Elf on the Shelf
Can We Please Stop Elf on the Shelf?
How did we get here–Googling Elf on the Shelf ideas at the strike of midnight for twenty-four merry nights? There are tiny props and kits and probably spreadsheets. Carla Ciccone reexamines the surveillance state phenomenon we've welcomed into our holiday homes and proposes how you can make it all go away with one last lie.
- Written By
- Carla Ciccone
- Lucia Vinti
If there’s one thing I know about Elves of the Christmas variety, it’s that they work in Santa’s workshop building toys. Of course, there are exceptions: Hermey from the Rudolph movie who wants to be a dentist, and Buddy from Elf, who is actually human. These are two extraordinary elves and we wish them the liberty to pursue their career dreams. The Elf on the Shelf, however, has chosen to be a snitch.
Bringing a surveillance doll into the house to observe a family’s behavior and report it all back to an old man sounds like something that happened during the Cold War, and not an activity that parents in 2021 should be expected to participate in. Despite my opinions, the Elf on the Shelf phenomenon thrives. It started when the book “The Elf on the Shelf: A Christmas Tradition” was self published by Carol Aebersold and her daughter Chanda Bell in 2005. It centers around a story Carol made up about watchful Santa’s “scout” elves who camp out in people’s homes during the day and fly back to the North Pole nightly with their intel. The threat of the Elf on the Shelf reporting bad behavior to Santa and knocking a child from the nice to the naughty list was used to keep her kids in line at Christmastime, and this Big Brother State is the overall message of the book. The Elf returns every morning, and conveniently hides himself in a different spot, so the kids get a little game of hide-and-seek when they wake up and parents get to spend their evenings remembering to move that damn doll somewhere. The book plus Elf on the Shelf toy combo hit the marketing jackpot, in part, as advertised on the book cover, because it encourages families to: “adopt a new family tradition this holiday season.”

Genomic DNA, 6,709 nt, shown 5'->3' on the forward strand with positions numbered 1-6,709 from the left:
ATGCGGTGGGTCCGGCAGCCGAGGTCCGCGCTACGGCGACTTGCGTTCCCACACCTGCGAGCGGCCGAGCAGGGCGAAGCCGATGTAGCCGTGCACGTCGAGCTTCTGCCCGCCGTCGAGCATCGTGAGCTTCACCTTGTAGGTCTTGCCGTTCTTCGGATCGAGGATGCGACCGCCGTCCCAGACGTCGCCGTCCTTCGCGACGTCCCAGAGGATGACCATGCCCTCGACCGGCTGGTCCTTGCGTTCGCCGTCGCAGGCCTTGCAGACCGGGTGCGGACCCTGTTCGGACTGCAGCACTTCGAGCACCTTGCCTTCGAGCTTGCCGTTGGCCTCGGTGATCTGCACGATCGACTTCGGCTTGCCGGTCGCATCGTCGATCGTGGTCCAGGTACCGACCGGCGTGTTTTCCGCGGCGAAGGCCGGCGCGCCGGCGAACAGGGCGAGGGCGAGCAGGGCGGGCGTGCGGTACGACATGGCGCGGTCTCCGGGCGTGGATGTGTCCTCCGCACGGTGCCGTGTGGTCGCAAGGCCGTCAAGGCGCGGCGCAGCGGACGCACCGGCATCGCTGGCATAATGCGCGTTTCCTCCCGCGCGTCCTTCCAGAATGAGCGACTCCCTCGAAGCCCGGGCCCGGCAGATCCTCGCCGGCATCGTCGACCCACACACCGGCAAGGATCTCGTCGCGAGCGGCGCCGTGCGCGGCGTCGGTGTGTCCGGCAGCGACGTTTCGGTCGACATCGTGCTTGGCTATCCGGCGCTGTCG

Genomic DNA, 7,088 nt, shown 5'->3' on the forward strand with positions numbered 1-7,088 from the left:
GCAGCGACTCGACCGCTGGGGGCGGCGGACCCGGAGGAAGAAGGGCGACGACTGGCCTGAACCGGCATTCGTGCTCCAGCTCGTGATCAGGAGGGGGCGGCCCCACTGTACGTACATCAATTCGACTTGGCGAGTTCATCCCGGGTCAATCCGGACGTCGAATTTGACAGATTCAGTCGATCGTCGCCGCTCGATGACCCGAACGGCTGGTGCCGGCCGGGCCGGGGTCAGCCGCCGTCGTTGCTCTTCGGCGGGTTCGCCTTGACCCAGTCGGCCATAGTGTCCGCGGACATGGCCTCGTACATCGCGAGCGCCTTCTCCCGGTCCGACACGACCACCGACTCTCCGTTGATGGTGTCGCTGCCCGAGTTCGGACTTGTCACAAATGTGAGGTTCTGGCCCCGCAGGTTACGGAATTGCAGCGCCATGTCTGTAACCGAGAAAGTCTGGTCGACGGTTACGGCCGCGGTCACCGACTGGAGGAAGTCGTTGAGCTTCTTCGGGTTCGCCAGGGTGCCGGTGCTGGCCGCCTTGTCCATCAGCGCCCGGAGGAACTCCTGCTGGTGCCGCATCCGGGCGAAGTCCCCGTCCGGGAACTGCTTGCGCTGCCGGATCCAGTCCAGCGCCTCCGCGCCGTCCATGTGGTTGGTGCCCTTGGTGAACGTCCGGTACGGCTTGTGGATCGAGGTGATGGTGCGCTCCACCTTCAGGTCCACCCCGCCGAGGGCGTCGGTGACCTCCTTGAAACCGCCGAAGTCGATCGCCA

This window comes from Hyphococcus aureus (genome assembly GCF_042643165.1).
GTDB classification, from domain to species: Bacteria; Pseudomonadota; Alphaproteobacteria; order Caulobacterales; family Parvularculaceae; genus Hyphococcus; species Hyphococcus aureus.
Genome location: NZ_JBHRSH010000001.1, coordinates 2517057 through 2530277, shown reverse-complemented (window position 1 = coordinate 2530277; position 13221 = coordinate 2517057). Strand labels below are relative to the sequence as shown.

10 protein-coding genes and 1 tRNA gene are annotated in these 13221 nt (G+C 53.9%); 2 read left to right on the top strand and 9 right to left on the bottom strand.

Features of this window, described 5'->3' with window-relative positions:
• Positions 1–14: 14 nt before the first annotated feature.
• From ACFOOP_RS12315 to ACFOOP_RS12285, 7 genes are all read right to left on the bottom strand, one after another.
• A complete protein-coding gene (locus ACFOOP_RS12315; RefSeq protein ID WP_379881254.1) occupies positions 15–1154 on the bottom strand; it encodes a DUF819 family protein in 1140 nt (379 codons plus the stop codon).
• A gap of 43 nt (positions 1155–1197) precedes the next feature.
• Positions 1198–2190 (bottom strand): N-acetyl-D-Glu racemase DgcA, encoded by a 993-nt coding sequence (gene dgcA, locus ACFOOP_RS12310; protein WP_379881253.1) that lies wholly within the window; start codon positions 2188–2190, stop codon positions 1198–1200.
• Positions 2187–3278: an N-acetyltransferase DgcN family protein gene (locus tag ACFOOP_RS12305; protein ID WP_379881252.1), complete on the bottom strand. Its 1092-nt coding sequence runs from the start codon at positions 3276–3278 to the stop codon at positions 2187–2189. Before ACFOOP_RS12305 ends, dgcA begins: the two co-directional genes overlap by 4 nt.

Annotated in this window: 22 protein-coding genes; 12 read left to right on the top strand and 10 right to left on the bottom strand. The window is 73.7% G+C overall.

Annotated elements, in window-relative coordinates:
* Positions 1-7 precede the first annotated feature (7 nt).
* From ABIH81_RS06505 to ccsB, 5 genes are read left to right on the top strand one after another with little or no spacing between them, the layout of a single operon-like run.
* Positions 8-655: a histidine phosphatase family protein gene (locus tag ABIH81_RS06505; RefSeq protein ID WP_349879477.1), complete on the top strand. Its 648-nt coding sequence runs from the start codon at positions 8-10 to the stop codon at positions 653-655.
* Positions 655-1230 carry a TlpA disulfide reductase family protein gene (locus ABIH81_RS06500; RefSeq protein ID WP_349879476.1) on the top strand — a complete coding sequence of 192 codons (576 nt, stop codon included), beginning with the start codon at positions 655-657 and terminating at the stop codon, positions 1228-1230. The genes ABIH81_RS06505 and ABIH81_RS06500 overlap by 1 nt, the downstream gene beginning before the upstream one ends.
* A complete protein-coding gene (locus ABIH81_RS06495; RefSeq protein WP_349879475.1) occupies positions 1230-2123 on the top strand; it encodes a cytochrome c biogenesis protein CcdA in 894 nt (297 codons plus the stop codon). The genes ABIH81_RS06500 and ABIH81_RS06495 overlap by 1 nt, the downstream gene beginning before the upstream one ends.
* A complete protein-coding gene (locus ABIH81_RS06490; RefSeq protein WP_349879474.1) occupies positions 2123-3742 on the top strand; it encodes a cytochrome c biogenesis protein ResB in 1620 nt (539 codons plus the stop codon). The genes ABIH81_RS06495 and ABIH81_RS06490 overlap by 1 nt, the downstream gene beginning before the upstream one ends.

The thing is: Christmas has enough traditions. No one asked for more. During one of the most stressful times of the year, do we really need the added pressure?? Family traditioms can be fun, and they can be overwhelming. Usually, they are both. One of mine is frantically wrapping Christmas presents on Christmas Eve, running out of wrapping paper, and cursing myself for not planning better. Other families might sing carols or roast marshmallows around the fireplace. These things are fine. Do what you want! But I maintain that too many families have turned monitoring their children with Elfin spies into a yearly must. The Santa Claus story is already full of lies, why add espionage to the mix? If a small toy who looks like a young James Marsden’s voodoo doll comes into my home and says, "I watch and report on all that you do!" I will tell them to kindly get the hell out.